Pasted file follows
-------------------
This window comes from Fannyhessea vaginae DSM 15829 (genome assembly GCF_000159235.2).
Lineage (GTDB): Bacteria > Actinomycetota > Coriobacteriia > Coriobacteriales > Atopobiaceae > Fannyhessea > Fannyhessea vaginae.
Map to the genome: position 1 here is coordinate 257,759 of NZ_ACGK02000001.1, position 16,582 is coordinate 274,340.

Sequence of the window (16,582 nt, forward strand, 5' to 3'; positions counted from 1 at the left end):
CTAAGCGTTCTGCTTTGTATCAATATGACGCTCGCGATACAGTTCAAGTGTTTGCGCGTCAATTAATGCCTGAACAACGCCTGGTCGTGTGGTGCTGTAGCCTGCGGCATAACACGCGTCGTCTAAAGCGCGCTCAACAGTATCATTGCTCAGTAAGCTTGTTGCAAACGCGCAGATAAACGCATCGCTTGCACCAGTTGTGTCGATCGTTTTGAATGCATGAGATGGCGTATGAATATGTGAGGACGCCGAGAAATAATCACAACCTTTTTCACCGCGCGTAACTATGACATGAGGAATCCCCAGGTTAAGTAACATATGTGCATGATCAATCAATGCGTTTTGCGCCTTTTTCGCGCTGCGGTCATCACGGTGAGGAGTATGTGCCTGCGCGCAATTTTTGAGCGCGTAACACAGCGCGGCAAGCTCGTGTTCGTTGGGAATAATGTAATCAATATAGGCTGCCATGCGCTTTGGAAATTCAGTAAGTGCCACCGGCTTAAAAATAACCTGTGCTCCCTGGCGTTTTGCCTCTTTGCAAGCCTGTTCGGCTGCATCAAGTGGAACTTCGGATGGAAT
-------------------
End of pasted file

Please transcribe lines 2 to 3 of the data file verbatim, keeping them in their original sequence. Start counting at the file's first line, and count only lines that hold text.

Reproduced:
Lineage (GTDB): Bacteria > Actinomycetota > Coriobacteriia > Coriobacteriales > Atopobiaceae > Fannyhessea > Fannyhessea vaginae.
Map to the genome: position 1 here is coordinate 257,759 of NZ_ACGK02000001.1, position 16,582 is coordinate 274,340.